SANTIAGO (Reuters) - A towering ash cloud spewing from a volcano in south-central Chile could disrupt air traffic for some time as the eruption shows no signs of stabilizing in the near term, experts said on Tuesday.
Ash from a volcano in Chile’s Puyehue-Cordon Caulle chain that erupted on June 4 after decades lying dormant has forced the sporadic cancellation of hundreds of flights, especially in neighbouring Argentina and Uruguay.
Flights as far away as Australia have been grounded because of the ash, which can damage jet engines, and the chaos in South America has buffeted airlines including Chile’s LAN LAN.SNLFL.N and Brazil’s TAM TAMM4.SA and Gol (GOLL4.SA)(GOL.N).
“There are no signs that the situation is going to change or stabilize in the short term”, said Enrique Valdivieso, director of Chile’s national service of geology and mining (Sernageomin).
“Fine ash, like we have seen from this latest eruption, could last (in the air) for months. If the ash column continues to measure up to 5.5 miles (9 km), it can spread easily. The higher the ash, the more it is blown elsewhere.”
He said it was hard to predict how long the ash cloud would continue to affect flights. If the eruption intensifies, it could increase the amount of ash belched into the atmosphere.
Brazilian authorities said the volcanic ash had reached the southern cities of Porto Alegre and Florianopolis.
Airports in Buenos Aires were expected to start reopening late on Tuesday as the ash cloud dissipated and activity was gradually resuming at Uruguay’s main international airport.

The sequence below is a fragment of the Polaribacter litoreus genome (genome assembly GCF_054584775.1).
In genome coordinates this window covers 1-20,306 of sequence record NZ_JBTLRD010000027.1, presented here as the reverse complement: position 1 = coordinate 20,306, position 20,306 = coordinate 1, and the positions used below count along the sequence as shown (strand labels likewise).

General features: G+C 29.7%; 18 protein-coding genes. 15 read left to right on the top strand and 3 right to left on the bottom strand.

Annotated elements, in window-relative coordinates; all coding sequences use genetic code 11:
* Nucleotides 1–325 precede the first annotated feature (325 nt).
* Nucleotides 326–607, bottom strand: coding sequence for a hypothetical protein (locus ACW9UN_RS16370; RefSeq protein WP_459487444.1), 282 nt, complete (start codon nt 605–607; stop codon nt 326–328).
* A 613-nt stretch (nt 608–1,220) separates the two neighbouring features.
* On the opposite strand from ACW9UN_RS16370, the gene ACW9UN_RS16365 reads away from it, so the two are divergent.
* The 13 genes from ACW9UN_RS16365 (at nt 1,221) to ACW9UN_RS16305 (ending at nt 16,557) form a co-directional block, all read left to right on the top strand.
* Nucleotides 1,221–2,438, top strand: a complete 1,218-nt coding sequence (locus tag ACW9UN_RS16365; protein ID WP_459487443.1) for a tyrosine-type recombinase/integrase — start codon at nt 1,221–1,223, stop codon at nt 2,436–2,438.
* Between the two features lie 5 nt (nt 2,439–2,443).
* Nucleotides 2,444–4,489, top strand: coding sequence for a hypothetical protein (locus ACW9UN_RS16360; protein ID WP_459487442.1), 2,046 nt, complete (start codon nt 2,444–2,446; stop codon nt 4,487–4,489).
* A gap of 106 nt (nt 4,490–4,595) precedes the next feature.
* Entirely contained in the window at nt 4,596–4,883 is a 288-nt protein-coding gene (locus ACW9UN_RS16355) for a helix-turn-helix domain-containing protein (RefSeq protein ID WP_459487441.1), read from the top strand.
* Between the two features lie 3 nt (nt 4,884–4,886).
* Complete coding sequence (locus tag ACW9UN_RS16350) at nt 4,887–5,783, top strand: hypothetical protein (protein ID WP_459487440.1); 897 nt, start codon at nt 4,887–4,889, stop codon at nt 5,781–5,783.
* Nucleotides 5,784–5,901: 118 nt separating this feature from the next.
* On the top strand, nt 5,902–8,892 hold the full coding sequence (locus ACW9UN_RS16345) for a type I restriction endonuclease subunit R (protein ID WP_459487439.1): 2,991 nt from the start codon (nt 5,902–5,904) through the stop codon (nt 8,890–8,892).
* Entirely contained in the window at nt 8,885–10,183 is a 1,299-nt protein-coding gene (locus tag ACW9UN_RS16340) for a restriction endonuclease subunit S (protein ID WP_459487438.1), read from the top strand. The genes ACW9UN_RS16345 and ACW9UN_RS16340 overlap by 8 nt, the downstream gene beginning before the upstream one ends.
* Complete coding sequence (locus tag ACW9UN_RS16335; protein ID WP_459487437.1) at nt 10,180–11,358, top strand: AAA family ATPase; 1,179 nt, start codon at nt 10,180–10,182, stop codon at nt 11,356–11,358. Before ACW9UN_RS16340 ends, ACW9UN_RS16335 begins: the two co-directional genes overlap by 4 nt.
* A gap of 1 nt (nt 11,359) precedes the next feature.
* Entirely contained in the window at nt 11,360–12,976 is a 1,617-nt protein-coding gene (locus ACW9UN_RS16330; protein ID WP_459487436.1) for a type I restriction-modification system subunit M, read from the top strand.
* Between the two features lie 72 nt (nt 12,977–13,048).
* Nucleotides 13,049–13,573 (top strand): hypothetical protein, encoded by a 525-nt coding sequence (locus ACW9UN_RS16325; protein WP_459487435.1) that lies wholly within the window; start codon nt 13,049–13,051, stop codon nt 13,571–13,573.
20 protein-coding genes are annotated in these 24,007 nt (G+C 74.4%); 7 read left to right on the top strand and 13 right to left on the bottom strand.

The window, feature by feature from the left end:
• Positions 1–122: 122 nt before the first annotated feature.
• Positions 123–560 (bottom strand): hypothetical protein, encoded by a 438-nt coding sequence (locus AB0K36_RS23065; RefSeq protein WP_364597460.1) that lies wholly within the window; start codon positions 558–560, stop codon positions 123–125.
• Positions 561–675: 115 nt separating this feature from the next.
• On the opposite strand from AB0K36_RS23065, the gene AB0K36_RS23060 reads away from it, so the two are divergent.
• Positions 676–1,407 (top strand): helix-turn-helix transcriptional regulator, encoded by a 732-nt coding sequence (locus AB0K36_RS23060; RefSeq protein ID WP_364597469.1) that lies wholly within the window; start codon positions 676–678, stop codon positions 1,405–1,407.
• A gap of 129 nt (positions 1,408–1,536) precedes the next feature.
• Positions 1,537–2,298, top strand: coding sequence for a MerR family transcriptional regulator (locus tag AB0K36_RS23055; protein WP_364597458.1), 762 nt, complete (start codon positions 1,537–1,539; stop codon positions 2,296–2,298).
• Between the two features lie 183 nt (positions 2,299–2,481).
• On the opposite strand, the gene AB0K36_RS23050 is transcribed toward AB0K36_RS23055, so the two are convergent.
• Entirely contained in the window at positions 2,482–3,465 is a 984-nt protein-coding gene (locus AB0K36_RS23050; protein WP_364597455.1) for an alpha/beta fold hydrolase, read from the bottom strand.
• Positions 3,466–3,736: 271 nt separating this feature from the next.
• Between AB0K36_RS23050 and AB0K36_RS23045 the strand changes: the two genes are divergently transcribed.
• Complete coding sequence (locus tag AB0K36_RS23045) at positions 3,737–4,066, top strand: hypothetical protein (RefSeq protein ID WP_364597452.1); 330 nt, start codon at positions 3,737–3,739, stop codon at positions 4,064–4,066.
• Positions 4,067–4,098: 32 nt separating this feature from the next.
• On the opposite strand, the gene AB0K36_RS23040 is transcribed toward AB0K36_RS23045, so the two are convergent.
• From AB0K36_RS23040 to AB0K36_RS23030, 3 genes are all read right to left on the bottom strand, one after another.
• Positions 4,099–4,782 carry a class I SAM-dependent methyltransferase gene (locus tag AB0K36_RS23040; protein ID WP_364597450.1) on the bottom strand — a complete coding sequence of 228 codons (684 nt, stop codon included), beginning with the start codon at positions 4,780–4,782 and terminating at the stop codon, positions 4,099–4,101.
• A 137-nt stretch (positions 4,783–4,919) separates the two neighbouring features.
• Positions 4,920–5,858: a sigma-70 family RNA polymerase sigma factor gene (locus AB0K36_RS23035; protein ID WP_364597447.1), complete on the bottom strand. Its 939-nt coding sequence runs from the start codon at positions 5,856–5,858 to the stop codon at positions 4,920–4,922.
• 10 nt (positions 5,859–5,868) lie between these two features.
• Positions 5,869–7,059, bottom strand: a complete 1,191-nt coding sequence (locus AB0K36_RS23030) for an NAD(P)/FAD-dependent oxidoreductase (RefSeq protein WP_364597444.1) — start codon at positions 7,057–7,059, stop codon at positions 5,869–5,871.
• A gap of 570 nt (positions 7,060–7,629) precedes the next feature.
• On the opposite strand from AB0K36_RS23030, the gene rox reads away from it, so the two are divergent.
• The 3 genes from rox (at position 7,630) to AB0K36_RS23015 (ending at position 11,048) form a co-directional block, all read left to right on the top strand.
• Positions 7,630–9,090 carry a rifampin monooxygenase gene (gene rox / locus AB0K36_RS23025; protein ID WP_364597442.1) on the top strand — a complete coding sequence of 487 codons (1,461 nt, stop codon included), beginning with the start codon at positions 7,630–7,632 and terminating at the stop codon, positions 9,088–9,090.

Air travel in northern Europe and Britain was hit last month after Iceland’s most active volcano at Grimsvotn sent a thick plume of ash and smoke 15.5 miles (25 km) into the sky.
In April last year, the eruption of another Icelandic volcano, Eyjafjallajokull, led to 100,000 cancelled flights, affecting 10 million people at a cost of $1.7 billion.
Chilean volcanoes tend to spew more ash than European volcanoes like Iceland‘s, because the magma is thicker and rises more slowly. As a result more ash is expelled.
“If we take the case of Chile’s Lonquimay volcano in 1989, the plume lingered for about two months,” said Felipe Aguilera, a volcanologist at Universidad de Atacama.
It was the latest in a series of volcanic eruptions in Chile in recent years. Chile’s Chaiten volcano erupted spectacularly in 2008 for the first time in thousands of years, spewing molten rock and a vast cloud of ash that reached the stratosphere.
The Llaima volcano, one of South America’s most active, erupted in 2008 and 2009.
Chile’s chain of about 2,000 volcanoes is the world’s second-largest after Indonesia. Some 50 to 60 are on record as having erupted, and 500 are potentially active. (With additional reporting by Maximiliano Rizzi, Luis Andres Henao, Guido Nejamkis and Malena Castaldi; Editing by Eric Walsh)